Antibodies to Cryptococcal Proteins.
Among the 3 cohorts, the greatest reactivity to cryptococcal proteins was present in the Bronx sera. Approximately 63% of Bronx sera reacted with 6 or more bands, whereas for Dutchess County and Philippines sera, only 22% and 18%, respectively reacted with 6 or more bands (P < 0.001). The median number of bands recognized by Bronx, Dutchess County and Philippines sera were: 7, 2 and 1, respectively (P < 0.001 for comparisons between Bronx and Dutchess County and Philippines) (Fig. 1). A direct correlation between age and reactivity to cryptococcal proteins was apparent for the Bronx cohort (r = 0.55, P < 0.0001). Similar age-related correlations were not present for either the Dutchess County or Philippines cohorts.
Antibodies to Whole Cell Extracts of C. albicans.
To determine whether sera from Dutchess County children were selectively nonreactive to cytoplasmic C. neoformans proteins, as opposed to generally nonreactive, these sera were also blotted against whole cell extracts of C. albicans. Reactivity against C. albicans proteins was extensive among this group. The median number of proteins recognized was 11 (range 4–18).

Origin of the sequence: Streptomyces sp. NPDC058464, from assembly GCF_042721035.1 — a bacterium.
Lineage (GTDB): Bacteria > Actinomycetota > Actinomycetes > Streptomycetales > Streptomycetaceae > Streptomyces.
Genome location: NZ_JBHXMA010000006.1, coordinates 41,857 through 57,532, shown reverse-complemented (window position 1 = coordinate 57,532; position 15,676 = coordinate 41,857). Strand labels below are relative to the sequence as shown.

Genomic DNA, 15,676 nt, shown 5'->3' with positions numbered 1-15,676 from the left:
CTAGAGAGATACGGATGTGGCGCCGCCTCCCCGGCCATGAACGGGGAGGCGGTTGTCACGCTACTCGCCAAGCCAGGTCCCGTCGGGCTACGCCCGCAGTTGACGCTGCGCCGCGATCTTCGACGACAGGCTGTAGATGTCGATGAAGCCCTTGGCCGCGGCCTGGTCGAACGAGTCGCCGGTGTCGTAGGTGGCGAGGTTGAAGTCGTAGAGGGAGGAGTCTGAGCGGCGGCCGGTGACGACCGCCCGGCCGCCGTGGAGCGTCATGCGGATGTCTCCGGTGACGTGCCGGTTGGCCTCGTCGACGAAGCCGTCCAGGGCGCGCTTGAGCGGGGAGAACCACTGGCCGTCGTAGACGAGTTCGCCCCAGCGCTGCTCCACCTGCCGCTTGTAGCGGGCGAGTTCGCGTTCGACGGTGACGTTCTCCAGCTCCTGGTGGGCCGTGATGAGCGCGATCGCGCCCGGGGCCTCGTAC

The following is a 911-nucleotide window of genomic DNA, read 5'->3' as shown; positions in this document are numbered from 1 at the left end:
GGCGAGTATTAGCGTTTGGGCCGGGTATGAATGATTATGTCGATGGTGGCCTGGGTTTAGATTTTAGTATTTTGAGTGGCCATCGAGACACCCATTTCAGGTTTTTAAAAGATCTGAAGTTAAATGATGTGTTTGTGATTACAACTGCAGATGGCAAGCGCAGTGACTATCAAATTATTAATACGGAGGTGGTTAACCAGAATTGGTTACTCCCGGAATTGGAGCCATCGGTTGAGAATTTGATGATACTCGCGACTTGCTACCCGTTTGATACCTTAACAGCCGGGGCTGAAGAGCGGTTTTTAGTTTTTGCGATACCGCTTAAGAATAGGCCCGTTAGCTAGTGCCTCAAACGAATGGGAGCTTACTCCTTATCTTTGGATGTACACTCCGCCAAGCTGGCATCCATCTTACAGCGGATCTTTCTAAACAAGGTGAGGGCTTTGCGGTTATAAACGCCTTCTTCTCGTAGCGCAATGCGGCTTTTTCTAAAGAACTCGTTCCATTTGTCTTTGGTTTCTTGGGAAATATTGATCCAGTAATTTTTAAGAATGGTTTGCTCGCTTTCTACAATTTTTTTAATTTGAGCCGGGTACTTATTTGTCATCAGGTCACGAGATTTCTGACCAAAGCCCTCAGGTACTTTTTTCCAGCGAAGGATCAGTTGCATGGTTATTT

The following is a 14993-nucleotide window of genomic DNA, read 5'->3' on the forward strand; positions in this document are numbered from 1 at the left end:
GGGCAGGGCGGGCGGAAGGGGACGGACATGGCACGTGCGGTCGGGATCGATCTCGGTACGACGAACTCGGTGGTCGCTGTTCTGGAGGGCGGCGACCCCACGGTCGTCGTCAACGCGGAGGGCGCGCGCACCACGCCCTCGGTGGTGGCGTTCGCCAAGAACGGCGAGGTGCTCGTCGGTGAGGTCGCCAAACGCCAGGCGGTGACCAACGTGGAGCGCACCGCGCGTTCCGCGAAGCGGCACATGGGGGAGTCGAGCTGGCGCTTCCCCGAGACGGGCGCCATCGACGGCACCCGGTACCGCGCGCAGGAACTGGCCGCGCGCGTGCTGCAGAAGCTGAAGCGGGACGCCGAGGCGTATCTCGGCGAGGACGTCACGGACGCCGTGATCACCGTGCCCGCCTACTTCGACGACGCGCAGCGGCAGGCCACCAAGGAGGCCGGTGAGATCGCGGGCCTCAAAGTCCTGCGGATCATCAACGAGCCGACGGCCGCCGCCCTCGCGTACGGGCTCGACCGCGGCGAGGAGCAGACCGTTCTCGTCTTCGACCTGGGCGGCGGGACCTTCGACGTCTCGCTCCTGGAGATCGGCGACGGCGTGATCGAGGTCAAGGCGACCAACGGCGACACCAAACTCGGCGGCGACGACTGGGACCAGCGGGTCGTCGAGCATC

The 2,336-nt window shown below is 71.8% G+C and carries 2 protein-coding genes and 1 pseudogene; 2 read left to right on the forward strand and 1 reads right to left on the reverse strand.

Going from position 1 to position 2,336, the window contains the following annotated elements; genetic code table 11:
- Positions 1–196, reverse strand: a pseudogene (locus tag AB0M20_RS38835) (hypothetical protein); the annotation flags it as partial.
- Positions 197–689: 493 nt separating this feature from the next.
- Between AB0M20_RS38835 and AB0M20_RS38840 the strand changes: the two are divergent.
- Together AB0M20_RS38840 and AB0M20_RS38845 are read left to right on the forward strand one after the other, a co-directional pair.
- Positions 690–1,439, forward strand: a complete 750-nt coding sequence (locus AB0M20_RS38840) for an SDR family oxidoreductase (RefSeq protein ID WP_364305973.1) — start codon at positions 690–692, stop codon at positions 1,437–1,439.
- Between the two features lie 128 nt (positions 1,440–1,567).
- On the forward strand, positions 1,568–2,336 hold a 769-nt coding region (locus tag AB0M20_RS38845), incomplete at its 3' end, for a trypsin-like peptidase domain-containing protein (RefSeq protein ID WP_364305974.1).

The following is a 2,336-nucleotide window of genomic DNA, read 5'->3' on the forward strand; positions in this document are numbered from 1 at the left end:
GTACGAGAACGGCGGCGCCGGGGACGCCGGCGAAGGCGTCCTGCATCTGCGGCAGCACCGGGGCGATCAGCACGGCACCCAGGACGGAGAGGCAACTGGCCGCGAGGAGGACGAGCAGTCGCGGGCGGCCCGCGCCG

Antibodies to Cryptococcal Polysaccharide.
Median antibody titers (log10) to CNPS for children from the Bronx, Dutchess County and Philippine children were: 2.30, 2.90 and 2.60, respectively (P < 0.001 Bronx vs. Dutchess). Within individual groups, no difference in CNPS titers were present for children <5 years when compared with children 5–21 years old.
Correlation Between Polysaccharide Titers and Immunoblot Reactivity.
We tested for the correlations between reactivity against polysaccharide and cryptococcal proteins among the various sera. Overall, there was no correlation between antibody titers to CNPS and number of bands recognized in immunoblot studies (r = 0.09, P = 0.16).
Our immunoblot studies demonstrate a high frequency of seroreactivity to C. neoformans among children from the Bronx, but not for children from Dutchess County, New York or Manila, Philippines. These findings suggest that unrecognized or subclinical cryptococcosis is common among Bronx children. Unrecognized cryptococcosis may manifest with respiratory signs and symptoms that are confused with a viral illness. The lack of reactivity observed in children from other areas highlights the specificity of immunoblot studies and suggests that the prevalence of subclinical cryptococcosis in children is location-dependent.